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New post 14 Jun 2017, 01:18
ugimba wrote:
349. In 1791 Robert Carter III, one of the wealthiest plantation owners in Virginia, stunned his family, friends, and neighbors by filing a deed of emancipation, setting free the more than 500 slaves who were legally considered his property.

(A) setting free the more than 500 slaves who were legally considered
(B) setting free more than the 500 slaves legally considered as
(C) and set free more than 500 slaves, who were legally considered as
(D) and set free more than the 500 slaves who were legally considered
(E) and he set free the more than 500 slaves who were legally considered as


First of all ..."setting free ....." is a verb-ing modifier describing how Mr Carter "stunned" (verb) his family and friends..
So we need "setting free" as it is ...
Hence, option C, D and E are out..

Next, the noun here is "the more than 500 slaves" - a noun phrase..
There is a difference between "the more than 500 slaves" and "more than the 500 slaves"
First phrase means : Carter released all the slaves which were more than 500 in numbers...
Second phrase means : Carter released some more than 500 slaves - this does NOT mean he released all of them ...it may be a minor fraction of all or may be 80% of all ..etc .etc ...

Hence, option B changes the meaning of hte sentence..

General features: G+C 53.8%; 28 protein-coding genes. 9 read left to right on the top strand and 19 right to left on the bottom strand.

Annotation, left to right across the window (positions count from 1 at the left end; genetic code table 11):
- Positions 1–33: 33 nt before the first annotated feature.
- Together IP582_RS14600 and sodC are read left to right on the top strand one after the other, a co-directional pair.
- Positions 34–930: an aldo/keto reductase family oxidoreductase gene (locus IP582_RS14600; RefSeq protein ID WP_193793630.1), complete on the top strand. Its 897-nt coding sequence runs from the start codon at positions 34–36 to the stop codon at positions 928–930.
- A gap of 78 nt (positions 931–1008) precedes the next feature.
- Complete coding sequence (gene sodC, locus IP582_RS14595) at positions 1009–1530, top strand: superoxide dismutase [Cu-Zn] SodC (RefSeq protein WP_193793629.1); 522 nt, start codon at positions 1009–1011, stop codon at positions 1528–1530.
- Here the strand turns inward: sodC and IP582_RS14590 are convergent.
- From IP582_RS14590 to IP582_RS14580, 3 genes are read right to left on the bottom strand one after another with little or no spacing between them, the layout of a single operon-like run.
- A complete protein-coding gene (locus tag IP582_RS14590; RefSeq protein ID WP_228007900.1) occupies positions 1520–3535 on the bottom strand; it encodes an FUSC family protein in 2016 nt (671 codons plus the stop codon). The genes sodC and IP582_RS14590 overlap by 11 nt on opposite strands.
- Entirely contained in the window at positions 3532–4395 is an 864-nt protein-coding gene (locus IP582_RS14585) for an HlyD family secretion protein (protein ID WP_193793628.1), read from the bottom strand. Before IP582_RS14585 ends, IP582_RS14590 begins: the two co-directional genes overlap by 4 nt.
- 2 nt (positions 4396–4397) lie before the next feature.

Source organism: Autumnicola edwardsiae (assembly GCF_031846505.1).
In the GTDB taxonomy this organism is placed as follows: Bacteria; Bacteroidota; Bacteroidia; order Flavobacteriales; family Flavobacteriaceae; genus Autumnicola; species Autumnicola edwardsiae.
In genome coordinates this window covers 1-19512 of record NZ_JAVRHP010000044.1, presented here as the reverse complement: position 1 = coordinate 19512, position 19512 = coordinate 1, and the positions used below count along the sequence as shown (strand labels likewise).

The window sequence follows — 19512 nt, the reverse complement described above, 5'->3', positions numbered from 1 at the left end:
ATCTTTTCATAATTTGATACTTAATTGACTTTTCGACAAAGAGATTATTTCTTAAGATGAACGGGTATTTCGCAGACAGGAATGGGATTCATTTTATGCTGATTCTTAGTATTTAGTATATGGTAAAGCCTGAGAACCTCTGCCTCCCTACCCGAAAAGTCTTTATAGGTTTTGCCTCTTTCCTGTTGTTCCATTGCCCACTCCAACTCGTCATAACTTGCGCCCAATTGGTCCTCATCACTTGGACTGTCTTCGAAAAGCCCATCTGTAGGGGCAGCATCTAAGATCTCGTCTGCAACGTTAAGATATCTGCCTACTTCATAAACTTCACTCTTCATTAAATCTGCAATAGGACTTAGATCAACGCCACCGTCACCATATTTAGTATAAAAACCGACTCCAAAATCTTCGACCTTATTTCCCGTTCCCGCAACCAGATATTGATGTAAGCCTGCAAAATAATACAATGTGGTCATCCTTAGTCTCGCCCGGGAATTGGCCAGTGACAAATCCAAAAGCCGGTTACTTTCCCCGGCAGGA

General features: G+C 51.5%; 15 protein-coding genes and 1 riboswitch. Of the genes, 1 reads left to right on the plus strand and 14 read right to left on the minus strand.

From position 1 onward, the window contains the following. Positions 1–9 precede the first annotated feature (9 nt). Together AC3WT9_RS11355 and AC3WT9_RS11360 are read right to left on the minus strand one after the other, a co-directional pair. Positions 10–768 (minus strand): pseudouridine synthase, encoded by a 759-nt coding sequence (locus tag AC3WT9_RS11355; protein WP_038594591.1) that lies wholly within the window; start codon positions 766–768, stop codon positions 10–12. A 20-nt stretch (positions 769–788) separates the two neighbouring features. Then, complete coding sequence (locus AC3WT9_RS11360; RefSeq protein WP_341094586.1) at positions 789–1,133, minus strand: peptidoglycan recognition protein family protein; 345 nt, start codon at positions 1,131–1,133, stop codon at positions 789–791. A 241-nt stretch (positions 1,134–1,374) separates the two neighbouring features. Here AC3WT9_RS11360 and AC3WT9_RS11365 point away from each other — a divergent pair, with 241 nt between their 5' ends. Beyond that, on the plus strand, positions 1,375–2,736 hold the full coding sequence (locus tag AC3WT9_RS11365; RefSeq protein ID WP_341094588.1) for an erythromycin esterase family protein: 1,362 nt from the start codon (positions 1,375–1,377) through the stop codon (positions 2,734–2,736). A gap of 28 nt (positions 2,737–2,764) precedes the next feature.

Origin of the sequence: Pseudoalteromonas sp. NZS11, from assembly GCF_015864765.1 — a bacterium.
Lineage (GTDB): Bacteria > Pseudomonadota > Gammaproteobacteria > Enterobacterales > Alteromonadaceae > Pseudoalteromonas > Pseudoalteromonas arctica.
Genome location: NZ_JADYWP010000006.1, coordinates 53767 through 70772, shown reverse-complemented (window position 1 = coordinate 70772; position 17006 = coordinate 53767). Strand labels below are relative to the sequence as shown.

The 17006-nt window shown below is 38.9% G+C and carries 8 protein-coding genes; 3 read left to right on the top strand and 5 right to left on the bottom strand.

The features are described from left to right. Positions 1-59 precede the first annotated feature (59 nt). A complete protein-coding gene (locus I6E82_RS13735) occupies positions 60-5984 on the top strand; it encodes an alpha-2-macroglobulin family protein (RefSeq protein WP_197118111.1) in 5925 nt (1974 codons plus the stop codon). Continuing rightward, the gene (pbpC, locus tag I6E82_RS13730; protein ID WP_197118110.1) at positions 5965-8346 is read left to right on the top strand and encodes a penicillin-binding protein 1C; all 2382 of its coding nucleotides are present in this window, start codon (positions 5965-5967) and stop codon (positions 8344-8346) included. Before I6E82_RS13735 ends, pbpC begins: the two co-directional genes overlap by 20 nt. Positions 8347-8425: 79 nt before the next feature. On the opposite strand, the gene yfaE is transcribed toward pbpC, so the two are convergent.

Option A is correct

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Re: In 1791 Robert Carter III, one of the wealthiest plantation owners in [#permalink]

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New post 28 Dec 2017, 05:01
Why is considered as wrong? In this particular scenario?
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Re: In 1791 Robert Carter III, one of the wealthiest plantation owners in [#permalink]

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New post 28 Dec 2017, 12:32
In 1791 Robert Carter III, one of the wealthiest plantation owners in Virginia, stunned his family, friends, and neighbors by filing a deed of emancipation, setting free the more than 500 slaves who were legally considered his property.

(A) setting free the more than 500 slaves who were legally considered -Correct
(B) setting free more than the 500 slaves legally considered as -considered as is wrong idiom
(C) and set free more than 500 slaves, who were legally considered as -not parallel; incorrect idiom
(D) and set free more than the 500 slaves who were legally considered - not parallel
(E) and he set free the more than 500 slaves who were legally considered as -incorrect idiom
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Re: In 1791 Robert Carter III, one of the wealthiest plantation owners in [#permalink]

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New post 28 Dec 2017, 12:33
Prashant10692 wrote:
Why is considered as wrong? In this particular scenario?


Hi,

Its a wrong idiom. Correct idiom is "considered" --no "as", no "to be"; just "considered".

For details refer SC book by MGMAT.

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Re: In 1791 Robert Carter III, one of the wealthiest plantation owners in   [#permalink] 28 Dec 2017, 12:33